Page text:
Daniel Mendelsohn’s faculty apartment on the campus of Bard College, where he teaches literature, is filled with books. He’s a prolific essayist and critic; Mendelsohn’s reviews of literature, film and television appear most frequently in the New York Review of Books and the New Yorker. He’s the author of two collections of criticism (How Beautiful It Is and How Easily It Can Be Broken and Waiting for the Barbarians), as well as two memoirs.
Over a cup of tea infused with lemon balm from his garden, Mendelsohn (Col ’82) reflected on the role of a critic, and how his time as a UVA undergraduate in the late 1970s broadened his outlook.
Do you think the critic’s role in our society has changed in the course of your career?
When I began there was no such thing as the internet. When I was young if you wanted to contact a writer, it was a laborious thing—it’s not like you could look up their email and fire off at them. ... The question constantly comes up: “Who are you to be able to write about this?” So you have to justify yourself more, which I’m perfectly happy to do. I do think there’s such a thing as expertise.
Do you have any personal rules for reviewing?
The great rule is, you can’t write about anyone you know, or you have some kind of pre-existing animus against or bias for.
The other rule is, I’m reluctant to review a first novel that I don’t like. Twenty years ago, I might have written about it, because I thought it was a great example of something that I didn’t like. But now, I think someone coming out in print for the first time should have the benefit of the doubt.
Whom do you find yourself in conversation with as a critic these days?
When I write, I write for myself. I write because I want to figure out something, my own reactions to things.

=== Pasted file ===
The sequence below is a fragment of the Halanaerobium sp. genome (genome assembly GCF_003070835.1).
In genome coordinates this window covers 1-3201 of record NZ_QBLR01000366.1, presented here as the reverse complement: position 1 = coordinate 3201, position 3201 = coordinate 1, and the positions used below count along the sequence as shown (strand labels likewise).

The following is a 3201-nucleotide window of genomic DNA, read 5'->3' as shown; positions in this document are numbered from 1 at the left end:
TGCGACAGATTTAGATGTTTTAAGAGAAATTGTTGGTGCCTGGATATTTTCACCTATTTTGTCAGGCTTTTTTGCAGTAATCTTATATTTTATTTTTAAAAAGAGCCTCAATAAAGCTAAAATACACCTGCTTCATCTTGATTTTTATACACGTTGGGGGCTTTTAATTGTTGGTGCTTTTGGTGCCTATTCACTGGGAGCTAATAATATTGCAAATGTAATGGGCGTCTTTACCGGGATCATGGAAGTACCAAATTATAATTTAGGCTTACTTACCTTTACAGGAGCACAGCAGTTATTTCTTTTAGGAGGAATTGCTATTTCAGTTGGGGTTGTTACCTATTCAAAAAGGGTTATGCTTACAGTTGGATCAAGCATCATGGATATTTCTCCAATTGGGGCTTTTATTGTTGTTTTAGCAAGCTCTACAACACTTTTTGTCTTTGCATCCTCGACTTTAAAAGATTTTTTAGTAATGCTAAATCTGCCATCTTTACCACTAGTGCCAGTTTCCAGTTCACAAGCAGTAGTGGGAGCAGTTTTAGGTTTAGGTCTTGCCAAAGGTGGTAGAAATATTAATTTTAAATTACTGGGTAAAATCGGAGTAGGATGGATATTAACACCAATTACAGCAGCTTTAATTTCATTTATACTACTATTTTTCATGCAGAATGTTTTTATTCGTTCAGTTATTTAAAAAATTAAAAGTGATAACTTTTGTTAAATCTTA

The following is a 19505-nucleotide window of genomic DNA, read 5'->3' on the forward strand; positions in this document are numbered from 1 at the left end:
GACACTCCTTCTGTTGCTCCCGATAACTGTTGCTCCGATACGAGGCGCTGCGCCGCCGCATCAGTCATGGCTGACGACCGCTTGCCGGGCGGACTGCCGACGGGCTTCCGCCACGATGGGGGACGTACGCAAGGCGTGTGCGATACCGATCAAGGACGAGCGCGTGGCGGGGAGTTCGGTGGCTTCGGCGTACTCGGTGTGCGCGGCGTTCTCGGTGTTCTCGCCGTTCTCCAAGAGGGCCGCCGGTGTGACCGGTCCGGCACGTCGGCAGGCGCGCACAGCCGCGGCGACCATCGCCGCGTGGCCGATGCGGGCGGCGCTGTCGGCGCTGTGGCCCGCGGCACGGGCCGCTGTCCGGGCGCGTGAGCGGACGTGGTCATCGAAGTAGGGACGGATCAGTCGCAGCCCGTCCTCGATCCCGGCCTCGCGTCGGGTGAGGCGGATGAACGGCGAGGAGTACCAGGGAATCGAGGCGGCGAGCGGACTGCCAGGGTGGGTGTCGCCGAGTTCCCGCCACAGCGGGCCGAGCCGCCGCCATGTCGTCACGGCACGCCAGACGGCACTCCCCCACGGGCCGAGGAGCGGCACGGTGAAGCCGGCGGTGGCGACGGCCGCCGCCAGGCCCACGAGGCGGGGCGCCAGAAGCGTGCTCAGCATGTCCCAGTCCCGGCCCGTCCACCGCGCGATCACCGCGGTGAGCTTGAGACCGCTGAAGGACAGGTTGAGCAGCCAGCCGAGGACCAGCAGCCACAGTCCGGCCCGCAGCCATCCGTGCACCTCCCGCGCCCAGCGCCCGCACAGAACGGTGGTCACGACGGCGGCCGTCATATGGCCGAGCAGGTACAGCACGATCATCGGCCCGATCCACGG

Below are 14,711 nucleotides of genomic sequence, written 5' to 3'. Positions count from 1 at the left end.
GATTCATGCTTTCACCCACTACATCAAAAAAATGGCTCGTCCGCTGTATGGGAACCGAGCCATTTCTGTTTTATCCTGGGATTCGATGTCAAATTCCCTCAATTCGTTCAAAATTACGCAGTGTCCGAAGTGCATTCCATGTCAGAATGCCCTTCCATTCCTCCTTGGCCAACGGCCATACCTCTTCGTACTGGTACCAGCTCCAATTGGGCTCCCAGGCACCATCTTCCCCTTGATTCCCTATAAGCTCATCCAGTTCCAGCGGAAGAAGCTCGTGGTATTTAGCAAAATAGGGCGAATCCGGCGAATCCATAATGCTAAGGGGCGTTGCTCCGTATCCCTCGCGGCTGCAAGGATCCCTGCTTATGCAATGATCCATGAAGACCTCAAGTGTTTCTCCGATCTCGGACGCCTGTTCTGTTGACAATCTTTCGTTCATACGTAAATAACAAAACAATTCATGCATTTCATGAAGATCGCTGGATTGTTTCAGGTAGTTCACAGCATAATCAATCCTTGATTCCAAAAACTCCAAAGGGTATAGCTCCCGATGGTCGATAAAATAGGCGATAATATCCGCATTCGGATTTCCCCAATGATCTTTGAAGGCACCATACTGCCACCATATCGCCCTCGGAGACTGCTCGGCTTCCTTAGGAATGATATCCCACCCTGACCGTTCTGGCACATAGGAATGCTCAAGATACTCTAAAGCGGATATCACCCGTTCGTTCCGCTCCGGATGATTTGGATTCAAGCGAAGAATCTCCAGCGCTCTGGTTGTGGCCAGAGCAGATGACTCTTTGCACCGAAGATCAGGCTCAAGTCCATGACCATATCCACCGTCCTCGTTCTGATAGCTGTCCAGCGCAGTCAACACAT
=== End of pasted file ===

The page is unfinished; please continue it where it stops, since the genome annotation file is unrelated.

But all of these [new] outlets are also vehicles for finding new voices that we wouldn’t have known. For example, the New Yorker’s “Page Turner” is a great place for younger talent establishing themselves. I read James Wood, and I read Laura Miller, one of my best friends. I’m always interested in what they say. Often, they have quite different reactions to things. The difference now is the conversation is always happening somehow, somewhere, in different forms.
You’ve said that a critic is someone whose knowledge intersects persuasively with their taste. Is taste something that’s innate?
Everyone’s taste is different. In the case of a critic, that becomes a salient consideration, because your own taste has to intersect not only with your knowledge but with other people’s tastes often enough that you’re reliable.
I think the most authentic kind of critical argument or exchange is exactly like when you walk out of a movie with some smart friend of yours who has a different head than you have, and you’re talking about the movie. That’s what it should be like.
Last December, your review of Hanya Yanagihara’s A Little Life, a book that was widely praised, set off a small storm. “Yanagihara’s novel has duped many into confusing anguish and ecstasy, pleasure and pain,” you wrote. Yanagihara’s editor at Doubleday took issue with that word, “duped,” and wrote a response to your review; you then wrote a reply. Were you surprised he wanted to weigh in?